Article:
Kongobu-ji temple is the center of the Shogun Buddhist community. There are many temples and subtemples and there is an interesting (huge) Zen Garden. Staff is highly accomodating to visitors.

  • Danjo Garan Temple
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    4.5
    361 Reviews
    Travel / Tourism
    Wakayama Pref. Itogunkouyachou Kouyasan 152
    Together with the Okunoin, one of the two most sacred sites on holy Mt. Koya. It is also the first site where the famed monk Kukai began building in order to erect his main dojo for his esoteric Shingon teachings. The temple is comprised of 19 buildings, including the Konpon Daito tower, the symbol of the temple; the main temple hall, and Goeido hall. The main temple hall, located in the center of the grounds, is the central temple nave of Mt. Koya and almost all of the most important ceremonies on the mountain are conducted here. The temple’s principle object of worship is a figure of Bhaisajyaguru; this statue is a hidden image and is not displayed to the general public.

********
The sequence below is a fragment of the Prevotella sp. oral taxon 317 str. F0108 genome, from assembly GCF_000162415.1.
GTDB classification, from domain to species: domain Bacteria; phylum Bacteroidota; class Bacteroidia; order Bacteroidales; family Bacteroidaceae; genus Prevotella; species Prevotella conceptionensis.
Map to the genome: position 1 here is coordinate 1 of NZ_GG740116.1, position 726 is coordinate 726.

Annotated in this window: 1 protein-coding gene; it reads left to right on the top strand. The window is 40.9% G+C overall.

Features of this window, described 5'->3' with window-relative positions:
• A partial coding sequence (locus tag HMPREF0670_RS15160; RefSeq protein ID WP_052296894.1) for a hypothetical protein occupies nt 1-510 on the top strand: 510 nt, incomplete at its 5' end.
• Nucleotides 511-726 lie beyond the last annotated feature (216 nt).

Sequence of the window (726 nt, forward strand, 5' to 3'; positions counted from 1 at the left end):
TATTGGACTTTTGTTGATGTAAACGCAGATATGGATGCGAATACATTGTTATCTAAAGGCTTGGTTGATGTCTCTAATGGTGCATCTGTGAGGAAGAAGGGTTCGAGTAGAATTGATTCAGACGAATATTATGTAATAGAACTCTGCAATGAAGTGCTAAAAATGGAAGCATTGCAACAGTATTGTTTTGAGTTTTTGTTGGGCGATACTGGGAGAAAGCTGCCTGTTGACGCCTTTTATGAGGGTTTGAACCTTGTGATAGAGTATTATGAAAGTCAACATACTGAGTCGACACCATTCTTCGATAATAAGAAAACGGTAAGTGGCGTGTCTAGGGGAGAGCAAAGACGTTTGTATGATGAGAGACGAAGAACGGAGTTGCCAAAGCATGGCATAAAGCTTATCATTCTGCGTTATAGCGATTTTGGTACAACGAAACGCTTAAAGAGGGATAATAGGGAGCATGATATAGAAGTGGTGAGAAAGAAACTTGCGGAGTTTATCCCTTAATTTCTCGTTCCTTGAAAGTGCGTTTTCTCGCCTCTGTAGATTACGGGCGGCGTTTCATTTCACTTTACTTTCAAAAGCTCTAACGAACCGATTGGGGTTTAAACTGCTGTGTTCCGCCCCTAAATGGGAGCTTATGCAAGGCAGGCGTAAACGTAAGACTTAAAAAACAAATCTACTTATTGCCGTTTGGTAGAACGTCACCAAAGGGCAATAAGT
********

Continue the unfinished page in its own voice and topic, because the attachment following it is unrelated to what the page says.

Koyasan Danjo Garan is a sacred area with many temples and supporting buildings where Kobo Daishi Kukai started to establish Koyasan as a religious center. Most temples were constructed from 819 on.

  • Negoro-ji Temple Daito Great Tower
    Travel / Tourism
    Wakayama Pref. Iwadeshi Negoro 2286 head temple Negoro-ji in